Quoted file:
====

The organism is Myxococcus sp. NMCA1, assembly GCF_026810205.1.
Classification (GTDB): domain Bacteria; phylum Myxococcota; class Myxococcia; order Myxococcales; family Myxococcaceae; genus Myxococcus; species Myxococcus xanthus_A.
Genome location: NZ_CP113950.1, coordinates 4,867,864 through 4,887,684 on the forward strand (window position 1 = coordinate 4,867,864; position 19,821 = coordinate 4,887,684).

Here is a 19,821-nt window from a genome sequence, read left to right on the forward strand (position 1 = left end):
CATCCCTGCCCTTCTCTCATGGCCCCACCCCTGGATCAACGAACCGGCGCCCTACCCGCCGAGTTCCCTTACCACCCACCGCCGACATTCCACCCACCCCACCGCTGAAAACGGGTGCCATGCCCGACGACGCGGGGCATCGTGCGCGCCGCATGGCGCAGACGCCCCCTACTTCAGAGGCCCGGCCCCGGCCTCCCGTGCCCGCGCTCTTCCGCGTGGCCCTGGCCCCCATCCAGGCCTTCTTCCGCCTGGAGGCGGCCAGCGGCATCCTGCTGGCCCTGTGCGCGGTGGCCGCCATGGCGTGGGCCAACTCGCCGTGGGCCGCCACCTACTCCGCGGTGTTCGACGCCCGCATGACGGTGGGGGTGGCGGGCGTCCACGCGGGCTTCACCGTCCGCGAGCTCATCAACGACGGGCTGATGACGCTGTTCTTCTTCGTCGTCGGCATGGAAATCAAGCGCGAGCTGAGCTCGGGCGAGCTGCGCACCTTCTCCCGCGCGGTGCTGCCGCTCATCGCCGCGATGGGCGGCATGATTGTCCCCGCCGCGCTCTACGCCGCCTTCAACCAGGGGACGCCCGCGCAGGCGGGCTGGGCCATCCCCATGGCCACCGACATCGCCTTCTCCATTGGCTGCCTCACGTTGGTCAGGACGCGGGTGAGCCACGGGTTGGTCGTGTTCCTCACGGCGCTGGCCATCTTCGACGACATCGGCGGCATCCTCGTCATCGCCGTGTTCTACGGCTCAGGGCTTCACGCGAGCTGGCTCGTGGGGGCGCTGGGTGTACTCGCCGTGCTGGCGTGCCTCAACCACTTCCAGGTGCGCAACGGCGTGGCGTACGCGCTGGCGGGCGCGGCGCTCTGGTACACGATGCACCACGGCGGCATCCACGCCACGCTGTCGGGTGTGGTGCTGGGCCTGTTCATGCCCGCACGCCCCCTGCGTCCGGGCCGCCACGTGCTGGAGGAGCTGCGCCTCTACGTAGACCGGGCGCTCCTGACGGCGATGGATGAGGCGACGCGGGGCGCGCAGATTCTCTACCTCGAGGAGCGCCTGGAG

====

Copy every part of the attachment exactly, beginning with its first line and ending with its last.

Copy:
The organism is Myxococcus sp. NMCA1, assembly GCF_026810205.1.
Classification (GTDB): domain Bacteria; phylum Myxococcota; class Myxococcia; order Myxococcales; family Myxococcaceae; genus Myxococcus; species Myxococcus xanthus_A.
Genome location: NZ_CP113950.1, coordinates 4,867,864 through 4,887,684 on the forward strand (window position 1 = coordinate 4,867,864; position 19,821 = coordinate 4,887,684).

Here is a 19,821-nt window from a genome sequence, read left to right on the forward strand (position 1 = left end):
CATCCCTGCCCTTCTCTCATGGCCCCACCCCTGGATCAACGAACCGGCGCCCTACCCGCCGAGTTCCCTTACCACCCACCGCCGACATTCCACCCACCCCACCGCTGAAAACGGGTGCCATGCCCGACGACGCGGGGCATCGTGCGCGCCGCATGGCGCAGACGCCCCCTACTTCAGAGGCCCGGCCCCGGCCTCCCGTGCCCGCGCTCTTCCGCGTGGCCCTGGCCCCCATCCAGGCCTTCTTCCGCCTGGAGGCGGCCAGCGGCATCCTGCTGGCCCTGTGCGCGGTGGCCGCCATGGCGTGGGCCAACTCGCCGTGGGCCGCCACCTACTCCGCGGTGTTCGACGCCCGCATGACGGTGGGGGTGGCGGGCGTCCACGCGGGCTTCACCGTCCGCGAGCTCATCAACGACGGGCTGATGACGCTGTTCTTCTTCGTCGTCGGCATGGAAATCAAGCGCGAGCTGAGCTCGGGCGAGCTGCGCACCTTCTCCCGCGCGGTGCTGCCGCTCATCGCCGCGATGGGCGGCATGATTGTCCCCGCCGCGCTCTACGCCGCCTTCAACCAGGGGACGCCCGCGCAGGCGGGCTGGGCCATCCCCATGGCCACCGACATCGCCTTCTCCATTGGCTGCCTCACGTTGGTCAGGACGCGGGTGAGCCACGGGTTGGTCGTGTTCCTCACGGCGCTGGCCATCTTCGACGACATCGGCGGCATCCTCGTCATCGCCGTGTTCTACGGCTCAGGGCTTCACGCGAGCTGGCTCGTGGGGGCGCTGGGTGTACTCGCCGTGCTGGCGTGCCTCAACCACTTCCAGGTGCGCAACGGCGTGGCGTACGCGCTGGCGGGCGCGGCGCTCTGGTACACGATGCACCACGGCGGCATCCACGCCACGCTGTCGGGTGTGGTGCTGGGCCTGTTCATGCCCGCACGCCCCCTGCGTCCGGGCCGCCACGTGCTGGAGGAGCTGCGCCTCTACGTAGACCGGGCGCTCCTGACGGCGATGGATGAGGCGACGCGGGGCGCGCAGATTCTCTACCTCGAGGAGCGCCTGGAG